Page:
Unlike a house, software is made to be changed. Whereas a house is a largely static product, software needs the ability to adapt to changing demands, many of which present themselves during development. The catch is that clients cannot easily see all the work that goes into those changes, so they struggle to understand the complexity introduced with a new request.

Software processes can be complex

Building a house isn’t simple, but most people understand that first comes a design, and then you build it—that’s the process.

By contrast, software development can employ a number of flexible processes that many people aren’t familiar with. Processes like weekly stand-ups, sprints, backlogs, retrospectives give development teams the ability to quickly adjust to the changing needs to a project.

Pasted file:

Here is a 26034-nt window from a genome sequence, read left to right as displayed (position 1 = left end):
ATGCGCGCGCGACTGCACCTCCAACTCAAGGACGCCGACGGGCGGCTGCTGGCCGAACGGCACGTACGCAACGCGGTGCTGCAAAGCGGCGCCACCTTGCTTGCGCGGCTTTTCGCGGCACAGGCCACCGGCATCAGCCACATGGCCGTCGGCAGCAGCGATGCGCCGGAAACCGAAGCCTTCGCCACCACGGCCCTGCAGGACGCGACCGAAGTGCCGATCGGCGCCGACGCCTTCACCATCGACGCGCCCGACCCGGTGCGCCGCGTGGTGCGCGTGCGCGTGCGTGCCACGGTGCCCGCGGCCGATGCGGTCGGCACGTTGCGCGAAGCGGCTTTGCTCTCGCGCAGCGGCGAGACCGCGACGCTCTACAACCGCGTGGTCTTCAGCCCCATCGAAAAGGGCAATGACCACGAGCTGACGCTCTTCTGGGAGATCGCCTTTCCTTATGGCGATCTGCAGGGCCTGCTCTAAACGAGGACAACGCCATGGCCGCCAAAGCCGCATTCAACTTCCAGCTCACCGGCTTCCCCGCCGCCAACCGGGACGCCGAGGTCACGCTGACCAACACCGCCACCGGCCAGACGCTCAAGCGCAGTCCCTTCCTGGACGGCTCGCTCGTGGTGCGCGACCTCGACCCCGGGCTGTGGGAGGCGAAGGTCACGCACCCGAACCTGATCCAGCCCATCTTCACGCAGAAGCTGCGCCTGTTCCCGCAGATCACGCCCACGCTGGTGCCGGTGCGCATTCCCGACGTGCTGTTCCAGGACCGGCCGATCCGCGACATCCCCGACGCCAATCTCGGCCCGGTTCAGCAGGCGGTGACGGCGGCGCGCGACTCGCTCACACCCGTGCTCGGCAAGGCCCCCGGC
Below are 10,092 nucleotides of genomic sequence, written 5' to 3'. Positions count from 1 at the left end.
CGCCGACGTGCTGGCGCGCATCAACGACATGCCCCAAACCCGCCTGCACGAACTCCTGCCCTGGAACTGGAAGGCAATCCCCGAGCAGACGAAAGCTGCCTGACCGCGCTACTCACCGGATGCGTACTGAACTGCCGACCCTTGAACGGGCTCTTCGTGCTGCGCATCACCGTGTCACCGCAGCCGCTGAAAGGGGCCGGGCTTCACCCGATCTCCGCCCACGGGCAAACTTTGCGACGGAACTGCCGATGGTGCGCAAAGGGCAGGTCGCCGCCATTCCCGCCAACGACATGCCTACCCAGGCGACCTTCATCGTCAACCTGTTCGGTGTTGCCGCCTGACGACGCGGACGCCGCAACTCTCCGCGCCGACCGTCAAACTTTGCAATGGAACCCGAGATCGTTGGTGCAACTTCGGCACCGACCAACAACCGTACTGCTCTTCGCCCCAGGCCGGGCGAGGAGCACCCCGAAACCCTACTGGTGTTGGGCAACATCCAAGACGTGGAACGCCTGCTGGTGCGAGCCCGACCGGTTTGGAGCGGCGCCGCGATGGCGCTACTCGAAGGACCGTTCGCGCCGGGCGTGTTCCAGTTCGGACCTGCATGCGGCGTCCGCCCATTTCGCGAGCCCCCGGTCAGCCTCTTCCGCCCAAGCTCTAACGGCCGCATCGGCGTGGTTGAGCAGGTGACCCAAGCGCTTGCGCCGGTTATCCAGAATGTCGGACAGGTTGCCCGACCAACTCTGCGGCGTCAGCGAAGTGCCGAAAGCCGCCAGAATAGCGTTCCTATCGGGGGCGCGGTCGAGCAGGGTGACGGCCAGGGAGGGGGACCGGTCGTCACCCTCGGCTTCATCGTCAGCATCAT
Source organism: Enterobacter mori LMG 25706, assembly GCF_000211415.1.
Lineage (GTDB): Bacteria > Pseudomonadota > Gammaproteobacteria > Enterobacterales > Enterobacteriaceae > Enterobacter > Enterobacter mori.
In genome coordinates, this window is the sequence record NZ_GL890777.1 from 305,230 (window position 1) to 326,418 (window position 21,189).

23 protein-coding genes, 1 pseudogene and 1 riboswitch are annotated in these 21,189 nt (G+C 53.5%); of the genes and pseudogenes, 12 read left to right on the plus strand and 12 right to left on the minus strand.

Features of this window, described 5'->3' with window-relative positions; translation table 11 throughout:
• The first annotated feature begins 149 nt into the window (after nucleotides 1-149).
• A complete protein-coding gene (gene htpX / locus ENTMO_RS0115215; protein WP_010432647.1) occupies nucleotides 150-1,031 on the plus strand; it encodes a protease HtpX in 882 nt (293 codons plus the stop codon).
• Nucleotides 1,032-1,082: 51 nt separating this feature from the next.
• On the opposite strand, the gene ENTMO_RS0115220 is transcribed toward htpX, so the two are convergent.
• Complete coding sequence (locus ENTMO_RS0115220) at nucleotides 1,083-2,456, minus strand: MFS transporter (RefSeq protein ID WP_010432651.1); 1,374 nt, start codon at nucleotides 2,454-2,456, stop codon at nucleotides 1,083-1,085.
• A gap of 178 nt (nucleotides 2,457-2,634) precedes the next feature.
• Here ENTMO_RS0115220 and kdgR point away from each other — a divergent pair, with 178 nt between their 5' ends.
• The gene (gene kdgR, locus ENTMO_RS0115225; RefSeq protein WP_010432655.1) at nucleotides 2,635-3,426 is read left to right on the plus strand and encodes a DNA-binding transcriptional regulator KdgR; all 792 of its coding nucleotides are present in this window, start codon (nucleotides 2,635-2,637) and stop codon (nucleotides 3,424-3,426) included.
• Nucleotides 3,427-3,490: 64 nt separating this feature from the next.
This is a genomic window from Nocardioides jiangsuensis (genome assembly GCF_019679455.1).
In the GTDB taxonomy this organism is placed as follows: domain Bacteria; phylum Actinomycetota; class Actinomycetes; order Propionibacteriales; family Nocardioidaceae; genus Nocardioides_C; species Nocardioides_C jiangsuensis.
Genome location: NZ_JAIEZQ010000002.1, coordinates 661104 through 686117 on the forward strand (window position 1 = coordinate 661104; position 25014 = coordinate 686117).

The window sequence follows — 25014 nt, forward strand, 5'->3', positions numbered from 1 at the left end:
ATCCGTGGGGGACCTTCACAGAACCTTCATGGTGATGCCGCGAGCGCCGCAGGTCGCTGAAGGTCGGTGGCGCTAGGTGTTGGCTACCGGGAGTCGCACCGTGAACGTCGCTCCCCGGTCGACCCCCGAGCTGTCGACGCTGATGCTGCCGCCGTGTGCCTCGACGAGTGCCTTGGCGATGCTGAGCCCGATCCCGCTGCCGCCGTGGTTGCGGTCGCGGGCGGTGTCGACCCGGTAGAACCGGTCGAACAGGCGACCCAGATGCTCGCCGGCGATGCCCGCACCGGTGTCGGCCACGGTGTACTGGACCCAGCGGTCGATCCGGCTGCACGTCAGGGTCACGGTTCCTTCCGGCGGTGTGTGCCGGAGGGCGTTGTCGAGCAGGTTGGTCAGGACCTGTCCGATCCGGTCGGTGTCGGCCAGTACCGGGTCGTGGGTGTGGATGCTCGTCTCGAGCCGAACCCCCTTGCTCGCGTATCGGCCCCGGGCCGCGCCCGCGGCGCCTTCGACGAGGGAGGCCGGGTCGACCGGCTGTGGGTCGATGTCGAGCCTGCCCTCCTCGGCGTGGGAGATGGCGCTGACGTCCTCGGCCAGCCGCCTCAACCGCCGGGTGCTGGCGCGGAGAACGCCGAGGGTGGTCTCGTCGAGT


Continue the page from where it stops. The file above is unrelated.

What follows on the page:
I find myself educating clients as fast as humanly possible. Without taking the time to explain how we change the software, and in-turn budget, the project would simply seize up.

The good news is that agile methodologies and the like are slowly permeating other industries and schools, but until these concepts gain wider acceptance, essential client education takes time and patience.

Cash flow will strain the client relationship

If you apply for a construction loan, the bank wants to be sure of a few things before they’ll agree: the likelihood that you’ll pay them back, how legit the construction firm is, and if the costs of the project are reasonable. The bank won’t take the risk if any of these criteria don’t match what’s expected.